Editor's Note: Welcome to Medical Economics' blog section which features contributions from members of the medical community. These blogs are an opportunity for bloggers to engage with readers about a topic that is top of mind, whether it is practice management, experiences with patients, the industry, medicine in general, or healthcare reform. The opinions expressed here are that of the authors and not UBM / Medical Economics.
My last article discussed how psychology can help us to cope with the impact negative patient reviews have on our physician psyche.
Today I will take a more proactive approach and share how we can prevent bad reviews in the first place by using the psychological techniques of deep listening and emotional validation to build empathy and improve patient satisfaction.
Even when we spend a great deal of time with our patients or do something really important for them like making a critical diagnosis, or heck, maybe even saving their lives, patients may leave their visit feeling unsatisfied. This can be intensely frustrating for the us since we try our best to care for the patient and simply cannot understand what went wrong.
More importantly, feeling unable to make patients happy leads to physician burnout. Doctors who receive negative feedback from patients may begin to feel a lack of accomplishment in their work, or a sense that what they are doing doesn’t matter. They may also begin to develop negative feelings towards patients, which can cause cynicism and detachment.
The good news is that there is a simple way to improve patient satisfaction—and in return, to improve our own satisfaction as physicians. And no, it doesn’t mean giving in to every patient demand for antibiotics or pain medications. The key is learning how to help patients feel heard and understood, which we can do using psychology.
What leads to patient dissatisfaction?
The biggest cause of dissatisfaction occurs when patients leave the office without feeling that their doctor really listened to them.
Unfortunately, sometimes doctors unknowingly give that impression to their patients. Although we may be listening, it may not always be obvious to our patients as we click away on the keyboard and scroll through computer screens. And with the increasing demands of EHRs, computerized physician-order entry, and mandatory check-boxes, we can become so distracted by our role as data entry clerks and paper pushers that we sometimes lose our focus.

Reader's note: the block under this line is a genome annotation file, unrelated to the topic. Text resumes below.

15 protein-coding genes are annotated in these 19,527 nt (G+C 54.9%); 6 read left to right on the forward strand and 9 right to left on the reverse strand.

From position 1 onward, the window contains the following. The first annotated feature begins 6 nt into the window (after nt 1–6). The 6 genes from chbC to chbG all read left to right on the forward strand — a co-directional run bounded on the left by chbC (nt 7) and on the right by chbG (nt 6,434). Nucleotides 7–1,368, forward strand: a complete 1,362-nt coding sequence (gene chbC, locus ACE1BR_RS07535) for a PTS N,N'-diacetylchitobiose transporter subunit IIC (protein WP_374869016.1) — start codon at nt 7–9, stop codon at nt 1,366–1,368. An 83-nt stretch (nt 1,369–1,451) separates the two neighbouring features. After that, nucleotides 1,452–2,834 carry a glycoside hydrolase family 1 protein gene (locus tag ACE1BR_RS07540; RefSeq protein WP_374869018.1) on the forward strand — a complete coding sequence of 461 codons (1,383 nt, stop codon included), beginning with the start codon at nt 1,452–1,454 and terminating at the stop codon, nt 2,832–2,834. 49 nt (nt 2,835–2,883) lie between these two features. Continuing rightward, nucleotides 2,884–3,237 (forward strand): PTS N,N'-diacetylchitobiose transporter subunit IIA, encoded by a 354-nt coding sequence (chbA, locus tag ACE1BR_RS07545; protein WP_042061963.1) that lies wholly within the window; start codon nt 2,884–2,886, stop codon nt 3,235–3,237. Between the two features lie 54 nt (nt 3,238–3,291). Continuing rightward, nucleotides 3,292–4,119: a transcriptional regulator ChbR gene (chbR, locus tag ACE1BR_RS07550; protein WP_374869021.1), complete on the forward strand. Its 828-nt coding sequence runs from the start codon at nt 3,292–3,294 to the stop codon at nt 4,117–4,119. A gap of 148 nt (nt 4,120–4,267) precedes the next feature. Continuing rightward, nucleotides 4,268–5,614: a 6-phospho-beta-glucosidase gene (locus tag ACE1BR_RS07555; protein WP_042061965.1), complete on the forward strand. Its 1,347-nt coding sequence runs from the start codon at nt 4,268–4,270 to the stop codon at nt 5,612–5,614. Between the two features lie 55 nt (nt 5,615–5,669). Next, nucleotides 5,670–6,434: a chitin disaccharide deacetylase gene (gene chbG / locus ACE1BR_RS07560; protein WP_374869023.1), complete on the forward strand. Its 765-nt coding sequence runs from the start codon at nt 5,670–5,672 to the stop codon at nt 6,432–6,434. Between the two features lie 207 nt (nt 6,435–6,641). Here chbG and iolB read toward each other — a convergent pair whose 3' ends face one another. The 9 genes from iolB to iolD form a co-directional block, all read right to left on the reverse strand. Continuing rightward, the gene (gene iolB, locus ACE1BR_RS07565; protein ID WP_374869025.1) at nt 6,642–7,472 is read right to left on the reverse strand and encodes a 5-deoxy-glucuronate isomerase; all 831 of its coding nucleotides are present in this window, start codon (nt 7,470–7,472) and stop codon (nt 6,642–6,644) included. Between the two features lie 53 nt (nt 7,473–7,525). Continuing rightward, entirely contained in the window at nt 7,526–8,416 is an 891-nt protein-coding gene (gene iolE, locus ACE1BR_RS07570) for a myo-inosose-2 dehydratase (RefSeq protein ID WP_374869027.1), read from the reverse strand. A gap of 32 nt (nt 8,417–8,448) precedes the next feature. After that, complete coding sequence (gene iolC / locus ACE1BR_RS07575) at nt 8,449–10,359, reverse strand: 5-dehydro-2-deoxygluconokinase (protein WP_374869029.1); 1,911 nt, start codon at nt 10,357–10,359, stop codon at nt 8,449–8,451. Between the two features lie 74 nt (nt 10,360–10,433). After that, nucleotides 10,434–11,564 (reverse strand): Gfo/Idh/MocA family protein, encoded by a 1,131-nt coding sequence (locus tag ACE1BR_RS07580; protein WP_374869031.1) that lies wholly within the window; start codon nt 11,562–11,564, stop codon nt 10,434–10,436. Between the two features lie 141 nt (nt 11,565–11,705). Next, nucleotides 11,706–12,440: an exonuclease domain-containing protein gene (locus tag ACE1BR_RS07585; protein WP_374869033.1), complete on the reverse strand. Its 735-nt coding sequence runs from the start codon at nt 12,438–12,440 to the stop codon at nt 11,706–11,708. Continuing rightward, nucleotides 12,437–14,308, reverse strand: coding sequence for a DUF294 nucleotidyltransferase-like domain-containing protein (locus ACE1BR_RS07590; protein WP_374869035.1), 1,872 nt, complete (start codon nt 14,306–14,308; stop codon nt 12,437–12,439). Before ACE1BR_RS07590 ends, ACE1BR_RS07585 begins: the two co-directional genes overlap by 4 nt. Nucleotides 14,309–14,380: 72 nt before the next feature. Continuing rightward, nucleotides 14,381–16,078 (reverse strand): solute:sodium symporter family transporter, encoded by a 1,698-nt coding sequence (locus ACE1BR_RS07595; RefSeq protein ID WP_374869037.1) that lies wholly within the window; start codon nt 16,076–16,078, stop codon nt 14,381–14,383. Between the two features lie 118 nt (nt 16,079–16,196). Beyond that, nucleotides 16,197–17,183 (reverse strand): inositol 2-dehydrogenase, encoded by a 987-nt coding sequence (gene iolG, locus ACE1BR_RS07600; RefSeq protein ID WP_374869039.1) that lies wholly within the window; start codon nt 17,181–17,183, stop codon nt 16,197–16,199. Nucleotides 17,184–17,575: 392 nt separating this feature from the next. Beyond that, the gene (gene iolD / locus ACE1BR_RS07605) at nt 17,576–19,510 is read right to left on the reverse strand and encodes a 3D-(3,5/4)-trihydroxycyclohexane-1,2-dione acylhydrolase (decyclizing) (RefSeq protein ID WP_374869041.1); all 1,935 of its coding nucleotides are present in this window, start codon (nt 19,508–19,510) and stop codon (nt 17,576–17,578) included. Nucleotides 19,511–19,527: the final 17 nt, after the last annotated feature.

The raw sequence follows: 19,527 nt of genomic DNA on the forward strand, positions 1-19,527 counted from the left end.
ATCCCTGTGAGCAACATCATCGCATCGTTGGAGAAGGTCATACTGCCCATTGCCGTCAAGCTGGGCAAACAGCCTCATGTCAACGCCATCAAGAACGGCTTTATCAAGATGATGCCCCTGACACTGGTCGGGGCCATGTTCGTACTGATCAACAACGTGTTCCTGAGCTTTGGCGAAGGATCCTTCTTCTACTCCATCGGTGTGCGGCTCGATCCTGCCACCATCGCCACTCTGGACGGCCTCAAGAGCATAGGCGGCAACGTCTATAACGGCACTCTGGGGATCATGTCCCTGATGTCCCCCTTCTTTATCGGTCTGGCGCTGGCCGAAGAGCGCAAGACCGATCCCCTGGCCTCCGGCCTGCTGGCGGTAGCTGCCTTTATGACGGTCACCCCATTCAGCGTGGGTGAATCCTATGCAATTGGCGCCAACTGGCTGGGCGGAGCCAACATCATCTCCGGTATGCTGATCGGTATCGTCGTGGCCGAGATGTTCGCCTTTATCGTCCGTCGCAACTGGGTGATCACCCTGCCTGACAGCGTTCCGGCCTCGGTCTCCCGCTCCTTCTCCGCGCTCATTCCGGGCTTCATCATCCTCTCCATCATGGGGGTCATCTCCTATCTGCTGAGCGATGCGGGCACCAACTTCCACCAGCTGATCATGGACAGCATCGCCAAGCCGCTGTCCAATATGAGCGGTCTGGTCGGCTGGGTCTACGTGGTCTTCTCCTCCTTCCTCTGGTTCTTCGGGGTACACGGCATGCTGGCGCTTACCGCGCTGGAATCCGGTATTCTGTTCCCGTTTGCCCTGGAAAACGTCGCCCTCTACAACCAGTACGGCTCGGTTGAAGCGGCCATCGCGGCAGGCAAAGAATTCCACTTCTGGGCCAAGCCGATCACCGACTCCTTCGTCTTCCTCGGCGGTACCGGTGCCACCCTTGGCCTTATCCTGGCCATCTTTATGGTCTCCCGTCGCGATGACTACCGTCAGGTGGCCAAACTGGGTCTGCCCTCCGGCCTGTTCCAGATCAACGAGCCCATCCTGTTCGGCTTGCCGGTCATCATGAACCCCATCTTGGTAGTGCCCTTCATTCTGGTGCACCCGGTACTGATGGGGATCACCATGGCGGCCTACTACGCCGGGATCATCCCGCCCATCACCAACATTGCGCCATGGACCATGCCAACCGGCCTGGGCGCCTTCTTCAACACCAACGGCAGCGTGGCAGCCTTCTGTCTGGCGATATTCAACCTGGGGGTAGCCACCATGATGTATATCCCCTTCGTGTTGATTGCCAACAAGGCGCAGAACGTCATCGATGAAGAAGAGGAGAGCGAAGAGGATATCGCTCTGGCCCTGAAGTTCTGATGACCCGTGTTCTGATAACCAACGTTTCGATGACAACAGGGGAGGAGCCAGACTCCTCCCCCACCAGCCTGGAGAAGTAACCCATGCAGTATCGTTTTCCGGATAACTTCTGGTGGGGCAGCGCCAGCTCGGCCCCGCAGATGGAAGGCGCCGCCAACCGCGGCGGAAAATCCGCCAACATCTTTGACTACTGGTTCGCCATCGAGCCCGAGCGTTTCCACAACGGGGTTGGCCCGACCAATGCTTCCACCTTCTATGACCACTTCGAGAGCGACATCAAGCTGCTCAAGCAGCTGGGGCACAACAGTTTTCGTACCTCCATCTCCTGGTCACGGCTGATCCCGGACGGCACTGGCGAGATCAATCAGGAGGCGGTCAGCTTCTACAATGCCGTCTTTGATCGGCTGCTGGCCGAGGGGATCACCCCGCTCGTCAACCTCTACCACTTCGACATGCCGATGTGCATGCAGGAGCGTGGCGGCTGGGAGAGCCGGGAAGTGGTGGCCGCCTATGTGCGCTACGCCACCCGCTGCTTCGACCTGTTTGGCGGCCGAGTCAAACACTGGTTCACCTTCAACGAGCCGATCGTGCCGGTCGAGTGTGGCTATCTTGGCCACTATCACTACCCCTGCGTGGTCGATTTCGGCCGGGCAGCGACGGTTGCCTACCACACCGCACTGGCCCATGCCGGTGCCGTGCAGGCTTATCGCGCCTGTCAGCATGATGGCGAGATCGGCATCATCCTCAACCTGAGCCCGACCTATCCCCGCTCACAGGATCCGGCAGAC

By bringing our attention back to the patient–at least at the beginning of the visit—we can dramatically improve patient satisfaction. The bonus is that when we focus on building relationships with our patients, we will find that we get the information we need from them more quickly, and our office visits become more efficient.
The key to patient satisfaction is learning how to show empathy—that you understand their concerns, and you care. Most doctors do care about their patients, but not all are naturally good at projecting empathy to make patients feel cared about and understood.
The simplest way to show empathy is to start with a smile. Even if you don’t feel happy, smile anyway. Psychology shows us that emotions are contagious, so when you smile at patients, even a brief smile, they will automatically smile back. This alone will make them feel more welcome and happier.
Next, engage with the patient in a small physical way. Shake hands. Touch them on the shoulder or elbow. This type of expressive touch has been shown to improve interactions between physicians and patients.
Sit down at the same level as the patient and look them in the eye. Spend just a few moments making small talk before you start scrolling around on the computer–this helps to build a bond that may help the patient to open up more quickly when you begin discussing health issues. You can ask about the patient’s family or hobbies, upcoming holiday plans, or even just chat about the weather.